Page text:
One was desperation.  With Bush’s Iraq strategy and his political standing in tatters, he needed the boost right away.  Second, Bush’s “latest plan” received such a build-up, the biggest bang for the buck was to frame “The Tear” in immediate proximity to “The Speech.”

And third, who likes reruns?

The White House could have easily feted Cpl. Dunham as part of the the State of the Union exercise, then honored the Dunham’s during the speech.  Except, the highlighting of a deceased soldier’s family, and the ensuing cut-and-paste of the media narrative to elicit specific national concentration on Bush’s visual reaction is something the White House has already done the last two times.  Here is the ‘05 edition,  and here (which I even made note of in the first couple paragraphs) is the ‘06 edition.

Vol3No16-Legacywatch

(BAGnews Cartoon.  September 24, 2001.)

So, please.  Let the freepers despise the press for noting the timing along with the affect, but remember, this is not a Presidency we’re watching — it’s a TV show.  (Why else would the signature photo signify Bush superceding the family — and demonstrate why Cpl. Dunham, himself, was essentially lost in the coverage?)

As for the Dunham family, I appreciate their grace in the face of the politics, I honor the horrendous sacrifice they have suffered for their country, and I wish them peace as they move forward.  Light years from an airport lounge, last week’s setting is what they originally deserved.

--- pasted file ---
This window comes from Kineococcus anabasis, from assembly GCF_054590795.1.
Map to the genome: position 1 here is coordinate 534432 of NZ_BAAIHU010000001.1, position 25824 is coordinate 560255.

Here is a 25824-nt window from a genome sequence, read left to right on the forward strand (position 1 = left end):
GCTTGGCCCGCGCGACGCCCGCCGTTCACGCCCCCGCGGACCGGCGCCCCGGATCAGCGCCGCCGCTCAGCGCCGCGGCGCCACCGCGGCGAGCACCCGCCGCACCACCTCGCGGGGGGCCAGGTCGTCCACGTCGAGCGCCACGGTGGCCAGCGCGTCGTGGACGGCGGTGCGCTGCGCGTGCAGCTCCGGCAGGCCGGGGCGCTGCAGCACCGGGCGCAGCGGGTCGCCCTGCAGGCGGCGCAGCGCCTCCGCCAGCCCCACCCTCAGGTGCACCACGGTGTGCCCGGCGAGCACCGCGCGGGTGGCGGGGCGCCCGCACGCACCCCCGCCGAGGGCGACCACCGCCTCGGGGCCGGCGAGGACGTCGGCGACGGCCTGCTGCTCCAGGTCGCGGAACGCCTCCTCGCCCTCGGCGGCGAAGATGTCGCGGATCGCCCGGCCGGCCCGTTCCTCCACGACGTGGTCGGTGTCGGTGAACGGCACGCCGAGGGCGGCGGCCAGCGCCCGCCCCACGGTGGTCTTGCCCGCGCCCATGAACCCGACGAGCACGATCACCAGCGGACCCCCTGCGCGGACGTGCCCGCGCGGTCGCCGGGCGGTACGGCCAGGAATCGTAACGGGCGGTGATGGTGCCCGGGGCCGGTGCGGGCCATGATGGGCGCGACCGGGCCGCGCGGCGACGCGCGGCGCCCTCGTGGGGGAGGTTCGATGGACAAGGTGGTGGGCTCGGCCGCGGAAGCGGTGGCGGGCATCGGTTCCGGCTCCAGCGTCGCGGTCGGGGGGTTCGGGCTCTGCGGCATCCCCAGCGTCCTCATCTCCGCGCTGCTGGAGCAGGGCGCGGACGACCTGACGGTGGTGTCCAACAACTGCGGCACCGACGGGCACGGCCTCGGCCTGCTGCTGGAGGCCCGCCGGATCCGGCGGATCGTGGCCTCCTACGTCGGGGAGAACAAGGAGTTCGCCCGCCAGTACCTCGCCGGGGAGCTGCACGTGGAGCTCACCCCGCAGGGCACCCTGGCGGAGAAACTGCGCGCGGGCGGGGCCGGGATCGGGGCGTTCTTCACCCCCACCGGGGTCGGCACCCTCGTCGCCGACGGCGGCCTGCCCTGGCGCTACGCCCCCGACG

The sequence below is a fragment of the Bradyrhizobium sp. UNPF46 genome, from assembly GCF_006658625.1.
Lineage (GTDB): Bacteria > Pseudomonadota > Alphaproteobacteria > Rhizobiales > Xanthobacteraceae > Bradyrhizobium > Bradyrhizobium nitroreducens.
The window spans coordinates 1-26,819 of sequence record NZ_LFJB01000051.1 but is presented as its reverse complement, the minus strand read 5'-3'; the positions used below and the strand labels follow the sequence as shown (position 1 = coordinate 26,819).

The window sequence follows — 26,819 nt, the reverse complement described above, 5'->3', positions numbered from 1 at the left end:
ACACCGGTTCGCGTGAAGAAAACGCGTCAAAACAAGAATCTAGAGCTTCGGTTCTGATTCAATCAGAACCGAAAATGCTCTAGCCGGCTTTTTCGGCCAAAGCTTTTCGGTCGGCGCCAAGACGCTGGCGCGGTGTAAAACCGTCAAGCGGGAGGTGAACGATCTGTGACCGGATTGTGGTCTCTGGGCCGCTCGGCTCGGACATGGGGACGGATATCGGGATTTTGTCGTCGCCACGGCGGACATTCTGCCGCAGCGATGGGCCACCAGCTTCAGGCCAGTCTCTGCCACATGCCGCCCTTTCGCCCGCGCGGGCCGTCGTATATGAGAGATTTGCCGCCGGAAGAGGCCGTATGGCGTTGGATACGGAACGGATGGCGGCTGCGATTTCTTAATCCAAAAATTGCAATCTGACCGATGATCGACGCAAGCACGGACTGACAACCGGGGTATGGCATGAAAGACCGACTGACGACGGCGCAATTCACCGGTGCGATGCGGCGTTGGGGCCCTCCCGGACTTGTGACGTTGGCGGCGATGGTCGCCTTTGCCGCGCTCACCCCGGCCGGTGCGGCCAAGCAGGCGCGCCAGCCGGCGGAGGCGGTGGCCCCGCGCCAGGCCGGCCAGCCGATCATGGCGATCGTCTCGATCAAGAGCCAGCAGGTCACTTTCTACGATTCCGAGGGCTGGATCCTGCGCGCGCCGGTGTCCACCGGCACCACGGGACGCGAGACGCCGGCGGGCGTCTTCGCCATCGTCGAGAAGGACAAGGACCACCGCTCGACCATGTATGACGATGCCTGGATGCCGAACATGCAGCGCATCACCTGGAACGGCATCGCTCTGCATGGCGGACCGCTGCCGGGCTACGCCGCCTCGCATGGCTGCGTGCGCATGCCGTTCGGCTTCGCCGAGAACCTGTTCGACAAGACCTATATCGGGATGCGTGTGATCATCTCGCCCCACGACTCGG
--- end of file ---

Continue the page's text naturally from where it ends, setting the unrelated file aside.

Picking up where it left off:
(hat tip: John)

(image: Jim Bourg/Reuters. Washington, January 11, 2007. Via YahooNews)

  • margaret

    After someone dies, it is natural to be angry at the loss. The family of the young marine projected their anger onto you and the posters who criticized the President. It was, in my mind and yours, I certain, that it was misdirected, ad should have been directed at the President who created the conditions under which their son lost his life. The heroism of young Dunham is truly, a great, humanitarian act, but one wonder what kind of positive change he could have affected in the world had he lived and been able to use this compassion for his fellow man towards helping people.
    Bush’s tear may be sincere, or it may be the result of dry-eye syndrome, which could explain that it came out of the outer corner of his eye, instead of the inner corner. And, that it came out of only one eye.